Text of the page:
Why .cshrc and .profile in / ?

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Why .cshrc and .profile in / ?

Worik Stanton
In a fresh(ish) OpenBSD installation I note .cshrc and .profile in /.

Why?

Worik
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Re: Why .cshrc and .profile in / ?

Daniel Dickman
On Sun, Oct 19, 2014 at 6:32 PM, worik <[hidden email]> wrote:
> In a fresh(ish) OpenBSD installation I note .cshrc and .profile in /.
>
> Why?
>

Not sure there's an answer but it was discussed at least one time before:
http://marc.info/?t=119103079700001&r=1&w=2

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Re: Why .cshrc and .profile in / ?

Worik Stanton
On 20/10/14 11:50, Daniel Dickman wrote:
> On Sun, Oct 19, 2014 at 6:32 PM, worik <[hidden email]> wrote:
>> In a fresh(ish) OpenBSD installation I note .cshrc and .profile in /.
>>
>> Why?
>>
>
> Not sure there's an answer but it was discussed at least one time before:
> http://marc.info/?t=119103079700001&r=1&w=2
>

There are some theories there, but no facts.

Puzzlement

Worik

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Why is the legal status of chardonnay different to that of cannabis?
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Re: Why .cshrc and .profile in / ?

Mike Jackson
In reply to this post by Worik Stanton
Quoting worik <[hidden email]>:

> In a fresh(ish) OpenBSD installation I note .cshrc and .profile in /.
>
> Why?


bin:*:3:7:Binaries Commands and Source:/:/sbin/nologin

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Re: Why .cshrc and .profile in / ?

Craig Skinner-3
In reply to this post by Worik Stanton
On 2014-10-20 Mon 11:32 AM |, worik wrote:
> In a fresh(ish) OpenBSD installation I note .cshrc and .profile in /.
>

Rename them to /.cshrc~ & /.profile~ and see what breaks...

I always delete them due to having /etc/{profile,csh.cshrc,csh.login}

install.site (http://www.openbsd.org/faq/faq4.html#site):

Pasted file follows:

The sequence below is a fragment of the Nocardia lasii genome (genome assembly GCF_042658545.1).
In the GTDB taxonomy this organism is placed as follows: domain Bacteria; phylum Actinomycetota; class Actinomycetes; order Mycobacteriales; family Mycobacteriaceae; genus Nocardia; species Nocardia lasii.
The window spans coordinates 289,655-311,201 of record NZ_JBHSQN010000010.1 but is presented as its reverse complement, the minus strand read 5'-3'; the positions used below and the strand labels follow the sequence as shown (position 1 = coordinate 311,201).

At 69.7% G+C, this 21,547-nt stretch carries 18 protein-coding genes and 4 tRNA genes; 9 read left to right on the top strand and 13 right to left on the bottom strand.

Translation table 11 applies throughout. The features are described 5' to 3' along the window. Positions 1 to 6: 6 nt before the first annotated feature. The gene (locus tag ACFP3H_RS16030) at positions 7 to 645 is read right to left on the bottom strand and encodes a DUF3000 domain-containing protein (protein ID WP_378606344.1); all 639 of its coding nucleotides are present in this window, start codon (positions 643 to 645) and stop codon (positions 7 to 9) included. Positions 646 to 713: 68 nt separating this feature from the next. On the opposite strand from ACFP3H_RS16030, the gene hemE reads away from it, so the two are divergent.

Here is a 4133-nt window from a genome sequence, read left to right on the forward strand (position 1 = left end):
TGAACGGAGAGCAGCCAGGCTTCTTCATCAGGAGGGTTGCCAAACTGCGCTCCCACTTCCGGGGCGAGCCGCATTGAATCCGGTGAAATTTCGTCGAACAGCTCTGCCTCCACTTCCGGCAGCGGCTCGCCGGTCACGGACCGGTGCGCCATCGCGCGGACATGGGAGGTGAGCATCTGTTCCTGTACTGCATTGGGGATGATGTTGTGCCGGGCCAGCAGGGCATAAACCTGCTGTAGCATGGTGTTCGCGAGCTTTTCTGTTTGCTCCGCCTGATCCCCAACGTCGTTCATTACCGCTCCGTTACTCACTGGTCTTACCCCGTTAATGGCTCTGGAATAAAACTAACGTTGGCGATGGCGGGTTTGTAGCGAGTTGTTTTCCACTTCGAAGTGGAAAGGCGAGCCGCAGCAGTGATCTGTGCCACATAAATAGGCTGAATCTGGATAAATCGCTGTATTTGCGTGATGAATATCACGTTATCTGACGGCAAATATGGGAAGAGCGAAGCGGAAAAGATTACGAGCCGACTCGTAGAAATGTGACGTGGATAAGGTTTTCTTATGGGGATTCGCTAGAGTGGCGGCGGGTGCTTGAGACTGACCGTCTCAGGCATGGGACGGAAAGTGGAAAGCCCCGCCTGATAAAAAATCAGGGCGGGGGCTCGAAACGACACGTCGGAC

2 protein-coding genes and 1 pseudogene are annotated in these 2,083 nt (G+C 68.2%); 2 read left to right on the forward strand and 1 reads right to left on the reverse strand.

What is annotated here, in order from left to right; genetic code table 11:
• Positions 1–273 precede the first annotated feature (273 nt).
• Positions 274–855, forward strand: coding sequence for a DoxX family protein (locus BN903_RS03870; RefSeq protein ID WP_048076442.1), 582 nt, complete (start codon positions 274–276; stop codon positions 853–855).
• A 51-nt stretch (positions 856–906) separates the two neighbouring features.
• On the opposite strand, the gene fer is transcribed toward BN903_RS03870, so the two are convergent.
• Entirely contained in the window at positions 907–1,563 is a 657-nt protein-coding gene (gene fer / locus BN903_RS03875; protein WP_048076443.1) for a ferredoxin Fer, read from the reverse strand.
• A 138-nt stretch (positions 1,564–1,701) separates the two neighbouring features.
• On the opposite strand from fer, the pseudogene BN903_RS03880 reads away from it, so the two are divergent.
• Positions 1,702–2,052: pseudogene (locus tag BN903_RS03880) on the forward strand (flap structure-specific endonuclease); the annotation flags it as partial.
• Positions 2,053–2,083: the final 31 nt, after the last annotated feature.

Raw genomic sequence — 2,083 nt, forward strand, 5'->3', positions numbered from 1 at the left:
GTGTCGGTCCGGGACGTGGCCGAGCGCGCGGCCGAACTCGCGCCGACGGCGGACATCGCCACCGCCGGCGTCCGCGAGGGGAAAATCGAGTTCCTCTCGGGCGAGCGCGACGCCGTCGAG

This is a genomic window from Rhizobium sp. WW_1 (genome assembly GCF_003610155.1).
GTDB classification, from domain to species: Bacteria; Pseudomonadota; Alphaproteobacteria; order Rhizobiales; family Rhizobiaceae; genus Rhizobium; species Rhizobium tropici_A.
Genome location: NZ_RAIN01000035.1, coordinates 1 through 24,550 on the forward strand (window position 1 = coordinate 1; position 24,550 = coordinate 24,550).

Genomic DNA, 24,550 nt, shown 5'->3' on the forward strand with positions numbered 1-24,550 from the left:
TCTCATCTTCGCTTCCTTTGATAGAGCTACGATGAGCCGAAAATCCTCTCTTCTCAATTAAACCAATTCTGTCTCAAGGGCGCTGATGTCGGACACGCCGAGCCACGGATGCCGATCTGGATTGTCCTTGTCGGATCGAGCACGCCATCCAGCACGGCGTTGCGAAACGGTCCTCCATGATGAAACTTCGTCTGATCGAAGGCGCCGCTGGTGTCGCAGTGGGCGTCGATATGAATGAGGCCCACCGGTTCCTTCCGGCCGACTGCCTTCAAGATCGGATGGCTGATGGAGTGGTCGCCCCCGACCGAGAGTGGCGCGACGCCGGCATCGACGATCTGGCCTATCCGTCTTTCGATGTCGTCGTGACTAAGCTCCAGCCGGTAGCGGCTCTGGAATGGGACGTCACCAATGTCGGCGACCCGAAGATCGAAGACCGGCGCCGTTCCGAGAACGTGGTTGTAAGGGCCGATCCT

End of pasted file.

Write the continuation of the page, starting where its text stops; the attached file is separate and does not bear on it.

cd /
rm .cshrc .profile

# Tidy up /root
cd /root
rm .klogin .Xdefaults .profile .cshrc .login

...
..
cd /etc
cat rc.firsttime.run >> rc.firsttime


And this in rc.firsttime(8):

...
..
cd /etc
...
..

# Tidy skel/
grep -v '^set path = ' skel/.cshrc | grep -v 'set mail = ' >> csh.cshrc
cat skel/.login >> csh.login
rm skel/{.Xdefaults,.cshrc,.login,.mailrc,.profile}
chmod 700 skel

...
..


PATH, MAIL & umask are defined once in /etc/login.conf - for all shells.

# /etc/profile:

[[ -o interactive ]] &&
{
        [[ ${SHELL} == '/bin/ksh' ]] && . /etc/ksh.kshrc
        [[ ${SHELL} == '/bin/rksh' ]] && . /etc/ksh.kshrc 2>/dev/null

        [[ -x /usr/bin/tset ]] &&
        {
                [[ -n ${XTERM_VERSION} ]] && I='I'
                eval $(/usr/bin/tset -${I}sQ '-munknown:?vt220' ${TERM})
        }
}

[[ -f /etc/proxy.conf ]] && . /etc/proxy.conf

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Re: Why .cshrc and .profile in / ?

Ingo Schwarze
Hi Craig,

Craig R. Skinner wrote on Wed, Oct 22, 2014 at 10:47:40AM +0100:
> On 2014-10-20 Mon 11:32 AM |, worik wrote:

>> In a fresh(ish) OpenBSD installation I note .cshrc and .profile in /.

> Rename them to /.cshrc~ & /.profile~ and see what breaks...
> I always delete them due to having /etc/{profile,csh.cshrc,csh.login}

That is not necessarily be good advice, depending on the circumstances,
and depending on what you put into the files below /etc.  You may
only see what breaks when it is too late.

The purpose of the shell dot files in / is to have safe fallbacks
when the home directory of a non-privileged user logging in is
currently unavailable.  That may for example happen when /home
is on NFS, or when the disk containing it is physically broken
or just happens to be unmounted.

Yours,
  Ingo